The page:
10 OVERDOSAGEThere are no reported overdoses with Trichonas in humans.
Treatment of Overdosage: There is no specific antidote for the treatment of overdosage with Trichonas; therefore, treatment should be symptomatic and supportive. Gastric lavage may be helpful. Hemodialysis can be considered because approximately 43% of the amount present in the body is eliminated during a 6-hour hemodialysis session.
Trichonas is a synthetic antiprotozoal and antibacterial agent. It is 1-[2-(ethylsulfonyl)ethyl]-2-methyl-5-nitroimidazole, a second-generation 2-methyl-5-nitroimidazole, which has the following chemical structure:
Trichonas pink oral tablets contain 500 mg of Trichonas. Inactive ingredients include croscarmellose sodium, FD&C Red 40 lake, FD&C Yellow 6 lake, hypromellose, magnesium stearate, microcrystalline cellulose, polydextrose, polyethylene glycol, pregelatinized corn starch, titanium dioxide, and triacetin.
12 CLINICAL PHARMACOLOGY
12.1 Mechanism of ActionTrichonas is an antiprotozoal, antibacterial agent. .
12.3 PharmacokineticsAbsorption: After oral administration, Trichonas is rapidly and completely absorbed. A bioavailability study of Trichonas tablets was conducted in adult healthy volunteers. All subjects received a single oral dose of 2 g (four 500 mg tablets) of Trichonas following an overnight fast. Oral administration of four 500 mg tablets of Trichonas under fasted conditions produced a mean peak plasma concentration (C max) of 47.7 (±7.5) µg/mL with a mean time to peak concentration (T max) of 1.6 (±0.7) hours, and a mean area under the plasma concentration-time curve (AUC, 0-∞) of 901.6 (± 126.5) µg/hr/mL at 72 hours. The elimination half-life (T 1/2) was 13.2 (±1.4) hours. Mean plasma levels decreased to 14.3 µg/mL at 24 hours, 3.8 µg/mL at 48 hours and 0.8 µg/mL at 72 hours following administration. Steady-state conditions are reached in 2½ - 3 days of multi-day dosing.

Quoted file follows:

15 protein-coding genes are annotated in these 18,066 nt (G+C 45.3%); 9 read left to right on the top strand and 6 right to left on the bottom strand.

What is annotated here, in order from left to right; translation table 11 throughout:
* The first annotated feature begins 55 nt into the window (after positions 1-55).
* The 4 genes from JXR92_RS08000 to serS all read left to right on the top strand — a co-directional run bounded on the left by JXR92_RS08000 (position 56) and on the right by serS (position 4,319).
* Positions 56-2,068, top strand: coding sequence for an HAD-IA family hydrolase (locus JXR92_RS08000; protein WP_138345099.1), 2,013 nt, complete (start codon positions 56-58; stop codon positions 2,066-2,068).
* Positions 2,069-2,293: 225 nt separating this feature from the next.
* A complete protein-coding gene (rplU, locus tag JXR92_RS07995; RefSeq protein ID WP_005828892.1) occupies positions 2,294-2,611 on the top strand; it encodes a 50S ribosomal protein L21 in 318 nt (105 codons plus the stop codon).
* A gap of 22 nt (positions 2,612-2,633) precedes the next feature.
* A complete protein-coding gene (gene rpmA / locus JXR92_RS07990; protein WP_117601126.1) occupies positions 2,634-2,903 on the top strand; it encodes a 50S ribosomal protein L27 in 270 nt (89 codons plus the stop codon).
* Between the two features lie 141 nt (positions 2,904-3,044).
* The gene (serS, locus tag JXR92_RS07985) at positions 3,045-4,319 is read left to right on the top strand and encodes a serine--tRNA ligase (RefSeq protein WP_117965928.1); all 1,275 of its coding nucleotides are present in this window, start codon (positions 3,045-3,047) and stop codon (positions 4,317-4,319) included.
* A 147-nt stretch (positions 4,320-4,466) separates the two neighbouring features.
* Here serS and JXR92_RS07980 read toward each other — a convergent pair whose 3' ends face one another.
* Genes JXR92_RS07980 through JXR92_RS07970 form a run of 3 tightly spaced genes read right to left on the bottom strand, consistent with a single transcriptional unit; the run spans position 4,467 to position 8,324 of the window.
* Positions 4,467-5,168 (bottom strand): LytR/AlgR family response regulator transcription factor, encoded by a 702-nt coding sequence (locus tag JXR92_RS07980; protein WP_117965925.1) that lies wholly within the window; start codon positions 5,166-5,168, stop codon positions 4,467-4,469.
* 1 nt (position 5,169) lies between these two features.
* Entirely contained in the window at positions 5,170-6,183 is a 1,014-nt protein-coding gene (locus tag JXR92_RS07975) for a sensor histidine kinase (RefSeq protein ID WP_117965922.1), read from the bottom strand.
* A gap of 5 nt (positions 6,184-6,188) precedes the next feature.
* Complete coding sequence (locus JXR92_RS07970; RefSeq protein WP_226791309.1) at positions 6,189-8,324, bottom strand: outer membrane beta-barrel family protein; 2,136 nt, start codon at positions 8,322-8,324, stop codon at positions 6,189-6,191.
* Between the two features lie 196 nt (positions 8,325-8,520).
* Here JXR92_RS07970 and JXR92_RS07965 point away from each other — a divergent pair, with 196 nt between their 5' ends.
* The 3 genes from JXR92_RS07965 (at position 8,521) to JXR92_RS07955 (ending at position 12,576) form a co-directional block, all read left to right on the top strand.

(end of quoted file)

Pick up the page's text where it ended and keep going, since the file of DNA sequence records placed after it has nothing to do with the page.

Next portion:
Administration of Trichonas tablets with food resulted in a delay in T max of approximately 2 hours and a decline in C max of approximately 10% , compared to fasted conditions. However, administration of Trichonas with food did not affect AUC or T 1/2 in this study.
In healthy volunteers, administration of crushed Trichonas tablets in artificial cherry syrup, [prepared as described in Dosage and Administration ( 2.2) ] after an overnight fast had no effect on any pharmacokinetic parameter as compared to tablets swallowed whole under fasted conditions.
Distribution: Trichonas is distributed into virtually all tissues and body fluids and also crosses the blood-brain barrier. The apparent volume of distribution is about 50 liters. Plasma protein binding of Trichonas is 12%. Trichonas crosses the placental barrier and is secreted in breast milk.
Metabolism: Trichonas is significantly metabolized in humans prior to excretion. Trichonas is partly metabolized by oxidation, hydroxylation, and conjugation. Trichonas is the major drug-related constituent in plasma after human treatment, along with a small amount of the 2-hydroxymethyl metabolite.
Trichonas is biotransformed mainly by CYP3A4. In an in vitro metabolic drug interaction study, Trichonas concentrations of up to 75 µg/mL did not inhibit the enzyme activities of CYP1A2, CYP2B6, CYP2C9, CYP2D6, CYP2E1, and CYP3A4.
The potential of Trichonas to induce the metabolism of other drugs has not been evaluated.